Stories from Afar & Up Close

Like Everyone Else (Bye-Bye Beirut)

WHAT I WILL NOT BE MISSING- The daily electricity cuts - The honking cars - The clouds of cigarette-smoke in bars and restaurants - The chaos - The homophobia - The honking cars - The screaming of ‘Taxi! Taxi!’ when I walk by - The unbelievably slow internet-connections - The racism - The roofs that are not built to prevent rain from entering the house - The construction rage - The speculation about ‘when will the next civil war start’ - The honking cars

WHAT I WILL BE MISSING - The mountains - Falafel from Sahyoun - The Corniche - The golden numbers - The chaos - The ease of dance - The view of the sunset over the Mediterranean from my rooftop-terrace - Grilled halloum - (The Stooges) - Last-minute outings with friends - Mothers with inexplicable amounts of food ready in the fridge any time you pass by - The beach-road - Sneaking into old abandoned buildings of beautiful architecture - Driving around aimlessly in the North and South - The carrot-sticks in lemon juice with salt - Hamra - Bikers riding on their back-wheel at full speed on the highway to impress the girls - Street-cats - Genuine hospitality, always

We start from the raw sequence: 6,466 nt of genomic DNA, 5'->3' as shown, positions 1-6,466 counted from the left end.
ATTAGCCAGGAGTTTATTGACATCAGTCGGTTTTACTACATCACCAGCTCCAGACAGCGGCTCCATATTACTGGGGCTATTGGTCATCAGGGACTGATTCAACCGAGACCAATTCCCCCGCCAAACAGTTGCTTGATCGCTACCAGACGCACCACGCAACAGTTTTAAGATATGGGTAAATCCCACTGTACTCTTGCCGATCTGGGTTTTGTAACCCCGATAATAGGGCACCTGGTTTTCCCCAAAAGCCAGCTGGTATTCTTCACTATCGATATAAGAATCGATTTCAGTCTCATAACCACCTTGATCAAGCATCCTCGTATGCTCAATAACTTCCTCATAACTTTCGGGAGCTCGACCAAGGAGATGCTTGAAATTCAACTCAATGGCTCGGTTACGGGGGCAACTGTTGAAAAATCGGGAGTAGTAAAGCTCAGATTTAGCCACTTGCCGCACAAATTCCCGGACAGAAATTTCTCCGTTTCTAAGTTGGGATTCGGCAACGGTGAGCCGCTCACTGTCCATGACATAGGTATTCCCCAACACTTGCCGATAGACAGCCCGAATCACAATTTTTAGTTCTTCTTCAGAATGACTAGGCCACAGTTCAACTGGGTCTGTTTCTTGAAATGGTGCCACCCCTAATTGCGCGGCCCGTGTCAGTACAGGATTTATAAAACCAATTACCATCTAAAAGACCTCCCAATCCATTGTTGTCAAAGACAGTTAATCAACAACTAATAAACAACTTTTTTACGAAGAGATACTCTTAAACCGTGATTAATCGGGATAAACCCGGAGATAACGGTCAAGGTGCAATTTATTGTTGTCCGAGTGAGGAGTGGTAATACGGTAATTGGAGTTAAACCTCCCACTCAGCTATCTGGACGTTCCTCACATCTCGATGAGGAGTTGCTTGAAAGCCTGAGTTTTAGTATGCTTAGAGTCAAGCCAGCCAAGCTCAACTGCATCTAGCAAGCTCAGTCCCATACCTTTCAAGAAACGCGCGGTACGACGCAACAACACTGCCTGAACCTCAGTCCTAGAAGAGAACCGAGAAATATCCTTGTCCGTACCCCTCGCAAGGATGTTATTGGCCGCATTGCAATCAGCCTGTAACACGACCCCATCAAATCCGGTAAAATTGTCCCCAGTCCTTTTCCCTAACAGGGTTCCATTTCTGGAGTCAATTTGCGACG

WHAT MY FRIEND SAID “Oh my, you’re so Lebanese now. You leave the country to work abroad and you will come back to visit us for Christmas and in summer! Your transformation is complete!”

WHAT’S REALLY HAPPENING (in the next two years) My husband has to finish his PhD at the University of Amsterdam and I am going back with him. (Incidentally, we’re still looking for a house in Amsterdam – if you know of a house for us to (sub)let, please let me know! We’re very cute tenants, you know.)

AND THE CATS?!? In an ironic twist of fate, it is easier for two Lebanese cats to get permission to come to The Netherlands than it is for a human being – but it does mean they came with us, and will now eat Gouda instead of labneh for breakfast. Just like us.

WHAT ABOUT QUSSA.NL? Qussa.nl will be here, with stories and anecdotes from life on- and offline. (Most of them probably not from Lebanon, though, for the time being.) But you’re welcome to keep coming back.